Eating This Many Nuts Could Make Men More Fertile, Study Suggests

Eating nuts could boost a man's fertility, according to a study. Scientists believe regularly eating nuts could significantly improve the quality of sperm and how well the reproductive cells function.

The findings come as scientists attempt to answer why sperm counts have halved in the past four decades. The decline has been linked to factors including pollution, smoking, and unhealthy aspects of the Western-style diet, the study authors said.

Researchers based in Spain arrived at their conclusion by recruiting 119 healthy young men aged between 18 to 35. In the randomized trial, researchers asked the men to either add 60 grams per day of walnuts, almonds, or hazelnuts to their diets, or continue as they were.

Participants in the study were asked to eat 60 grams of nuts for 14 weeks. Getty Images

The quality and function of their sperm—including changes on a molecular level—were measured at the start and end of a 14-week period.

The men who ate nuts saw a 16 percent spike in their sperm count on average, as well as improvements in the overall health of the reproductive cells. All of these factors help with male fertility, study author Dr. Albert Salas-Huetos of the Human Nutrition Unit of the Universitat Rovira i Virgil in Reus said in a statement.

These factors were likely due to lower levels of sperm DNA fragmentation, which is linked with infertility.

The team believe that could be because nuts are rich in omega-3, folate and antioxidants such as selenium, vitamin C and E, and zinc.

The results of the study were presented at the annual meeting of the European Society of Human Reproduction and Embryology on 4 July. Scientists from Rovira i Virgili University and the Autonomous University of Barcelona took part in the study, which was funded by the International Nut and Dried Food Council. The research is set to be published in the peer-reviewed American Journal of Clinical Nutrition, according to The Guardian.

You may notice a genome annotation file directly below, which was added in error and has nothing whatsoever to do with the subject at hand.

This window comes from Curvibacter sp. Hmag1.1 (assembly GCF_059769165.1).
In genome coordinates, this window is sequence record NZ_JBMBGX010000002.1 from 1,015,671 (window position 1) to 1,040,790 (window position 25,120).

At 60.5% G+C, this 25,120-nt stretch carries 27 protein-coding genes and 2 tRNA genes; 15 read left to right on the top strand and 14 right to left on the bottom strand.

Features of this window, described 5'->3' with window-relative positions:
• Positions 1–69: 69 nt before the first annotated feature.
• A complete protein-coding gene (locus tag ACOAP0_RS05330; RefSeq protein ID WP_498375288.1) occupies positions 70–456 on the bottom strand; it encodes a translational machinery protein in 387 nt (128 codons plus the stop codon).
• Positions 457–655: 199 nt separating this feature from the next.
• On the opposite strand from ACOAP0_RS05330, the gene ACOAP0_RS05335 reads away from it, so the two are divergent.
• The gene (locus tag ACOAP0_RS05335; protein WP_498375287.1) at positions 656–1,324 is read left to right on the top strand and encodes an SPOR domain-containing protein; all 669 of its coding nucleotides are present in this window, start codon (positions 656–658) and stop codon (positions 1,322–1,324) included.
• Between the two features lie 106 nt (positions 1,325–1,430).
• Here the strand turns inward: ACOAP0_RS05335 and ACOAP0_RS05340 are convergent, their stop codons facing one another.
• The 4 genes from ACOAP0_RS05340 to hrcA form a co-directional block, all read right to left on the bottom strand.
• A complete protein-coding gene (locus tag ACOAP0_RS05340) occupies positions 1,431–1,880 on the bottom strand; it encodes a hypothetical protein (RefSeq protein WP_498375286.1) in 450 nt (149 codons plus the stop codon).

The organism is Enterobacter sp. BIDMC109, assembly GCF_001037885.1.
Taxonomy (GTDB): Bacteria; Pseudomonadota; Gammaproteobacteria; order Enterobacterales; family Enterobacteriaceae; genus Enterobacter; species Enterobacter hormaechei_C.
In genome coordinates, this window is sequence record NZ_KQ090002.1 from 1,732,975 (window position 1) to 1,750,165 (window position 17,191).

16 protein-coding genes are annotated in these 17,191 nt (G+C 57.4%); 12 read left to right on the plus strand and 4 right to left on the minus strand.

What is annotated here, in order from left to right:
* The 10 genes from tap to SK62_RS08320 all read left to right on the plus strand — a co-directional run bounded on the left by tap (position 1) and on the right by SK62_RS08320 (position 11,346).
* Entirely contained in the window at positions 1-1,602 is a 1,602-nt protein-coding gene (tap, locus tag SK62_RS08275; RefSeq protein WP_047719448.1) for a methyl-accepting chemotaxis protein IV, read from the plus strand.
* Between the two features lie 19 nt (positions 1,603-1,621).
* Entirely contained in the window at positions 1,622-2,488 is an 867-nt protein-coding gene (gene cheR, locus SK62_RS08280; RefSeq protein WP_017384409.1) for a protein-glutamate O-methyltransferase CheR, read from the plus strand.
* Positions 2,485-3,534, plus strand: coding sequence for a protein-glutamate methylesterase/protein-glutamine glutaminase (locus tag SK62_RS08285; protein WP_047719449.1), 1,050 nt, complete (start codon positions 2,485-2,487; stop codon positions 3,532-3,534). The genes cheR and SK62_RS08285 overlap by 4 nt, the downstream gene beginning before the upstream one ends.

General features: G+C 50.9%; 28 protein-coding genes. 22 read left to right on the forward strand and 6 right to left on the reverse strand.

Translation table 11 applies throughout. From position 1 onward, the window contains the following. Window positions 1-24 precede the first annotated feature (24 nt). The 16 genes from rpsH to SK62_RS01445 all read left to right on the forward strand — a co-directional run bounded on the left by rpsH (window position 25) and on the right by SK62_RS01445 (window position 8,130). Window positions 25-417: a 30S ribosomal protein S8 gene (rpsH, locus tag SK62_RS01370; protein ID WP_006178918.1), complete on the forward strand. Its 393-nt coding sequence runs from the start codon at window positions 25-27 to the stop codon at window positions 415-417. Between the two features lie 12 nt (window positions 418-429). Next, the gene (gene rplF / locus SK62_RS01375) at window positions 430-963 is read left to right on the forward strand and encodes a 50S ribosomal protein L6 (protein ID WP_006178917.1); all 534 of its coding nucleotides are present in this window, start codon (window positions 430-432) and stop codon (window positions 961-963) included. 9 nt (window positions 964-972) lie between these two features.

So, should men who want children add nuts to their diets? Not yet, said Salas-Huetos.

"I believe that we have enough evidence to say that improving lifestyle factors, such as diet, could be important to improve sperm quality parameters. Nuts are important because they are a key food for healthier life," he told Newsweek, pointing to the Mediterranean diet as a good option.

And men who don't eat nuts shouldn't be worried their sperm will suffer, he said. "They can adopt healthier nutrition and overall lifestyles that should also have an impact on sperm quality. The key message is that [by] adopting a healthier lifestyle, [and] eating better, you can improve your sperm quality parameters."

Nicholas Macklon, medical director at the U.K.-based London Women's Clinic fertility treatment center, who was not involved in the study, told The Guardian: "The changes are notable and likely to be beneficial for fertility." But as many factors contribute to fertility, the impact might be limited, he said.

Professor Allan Pacey, chief editor of the journal Human Fertility and professor of andrology at the University of Sheffield, told Newsweek the study is strong because it was a randomized controlled trial. However, it was not a blind study, as the participants who ate nuts likely knew they were not in the control group.

In addition, there is a difference between improvements in semen quality and the probability of making a partner pregnant, he said.

As for diet, Pacey advised: "Men should be eating a balanced diet anyway, of which nuts can be a part. It's wrong to just focus on one food."

This article has been updated with comment from Dr. Albert Salas-Huetos, Professor Allan Pacey, and to clarify the timeframe of nut consumption.